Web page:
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Head Lice Podcast: Extras
See images of Dr. Pollack at work in his former office at the Harvard School of Public Health in Ari’s NPR story from 2011.
View a slideshow of Head Lice Images from EOL.
Lice are in the order Phthiraptera, which contains some 5,000 species in four suborders.
The female louse attaches eggs, known as nits, to the shaft of human hair using a cement-like substance from her reproductive organ.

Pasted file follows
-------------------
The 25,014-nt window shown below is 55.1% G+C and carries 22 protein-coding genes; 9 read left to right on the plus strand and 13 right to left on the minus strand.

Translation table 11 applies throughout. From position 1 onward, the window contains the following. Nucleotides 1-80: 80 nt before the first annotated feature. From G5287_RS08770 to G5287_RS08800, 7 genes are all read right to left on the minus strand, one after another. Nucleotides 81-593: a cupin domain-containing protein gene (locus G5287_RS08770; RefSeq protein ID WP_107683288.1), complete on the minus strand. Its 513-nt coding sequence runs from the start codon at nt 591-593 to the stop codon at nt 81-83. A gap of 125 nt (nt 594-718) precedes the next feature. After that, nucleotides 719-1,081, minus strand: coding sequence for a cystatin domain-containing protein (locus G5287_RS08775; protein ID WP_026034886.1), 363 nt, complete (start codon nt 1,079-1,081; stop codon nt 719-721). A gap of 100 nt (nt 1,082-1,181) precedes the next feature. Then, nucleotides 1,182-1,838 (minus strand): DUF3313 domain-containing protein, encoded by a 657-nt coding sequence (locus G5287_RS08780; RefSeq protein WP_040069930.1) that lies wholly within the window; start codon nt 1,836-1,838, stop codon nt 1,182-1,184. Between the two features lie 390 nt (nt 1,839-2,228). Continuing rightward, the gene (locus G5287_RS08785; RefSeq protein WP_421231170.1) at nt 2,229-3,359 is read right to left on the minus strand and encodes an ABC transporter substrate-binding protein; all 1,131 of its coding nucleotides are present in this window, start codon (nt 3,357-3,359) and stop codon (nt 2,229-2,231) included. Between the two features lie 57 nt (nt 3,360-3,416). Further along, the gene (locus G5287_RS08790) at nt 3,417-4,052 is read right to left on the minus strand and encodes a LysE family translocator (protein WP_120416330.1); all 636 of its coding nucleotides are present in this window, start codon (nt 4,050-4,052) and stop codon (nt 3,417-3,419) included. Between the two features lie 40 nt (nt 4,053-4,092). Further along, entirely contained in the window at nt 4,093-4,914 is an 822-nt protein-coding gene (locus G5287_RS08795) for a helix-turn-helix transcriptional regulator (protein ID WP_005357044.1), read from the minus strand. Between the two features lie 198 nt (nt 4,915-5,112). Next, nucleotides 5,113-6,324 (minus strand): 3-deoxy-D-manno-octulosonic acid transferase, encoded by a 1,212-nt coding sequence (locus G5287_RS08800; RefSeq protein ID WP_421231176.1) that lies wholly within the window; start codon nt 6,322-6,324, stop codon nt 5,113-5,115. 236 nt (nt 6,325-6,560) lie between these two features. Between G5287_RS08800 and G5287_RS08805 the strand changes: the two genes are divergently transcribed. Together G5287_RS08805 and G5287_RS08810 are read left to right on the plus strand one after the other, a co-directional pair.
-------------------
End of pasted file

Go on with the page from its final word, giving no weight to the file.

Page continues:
A louse cannot live by blood alone; most blood-sucking lice depend on symbiotic bacteria in their guts to provide vital nutrients.
Completely unrelated to the lice that parasitize birds and mammals are the invertebrates known as Psocoptera, the barklice and booklice. Some feed on bark and lichen on trees; others are “bookworms,” pests of libraries large and small.
View the Parasites of Humans collection on EOL.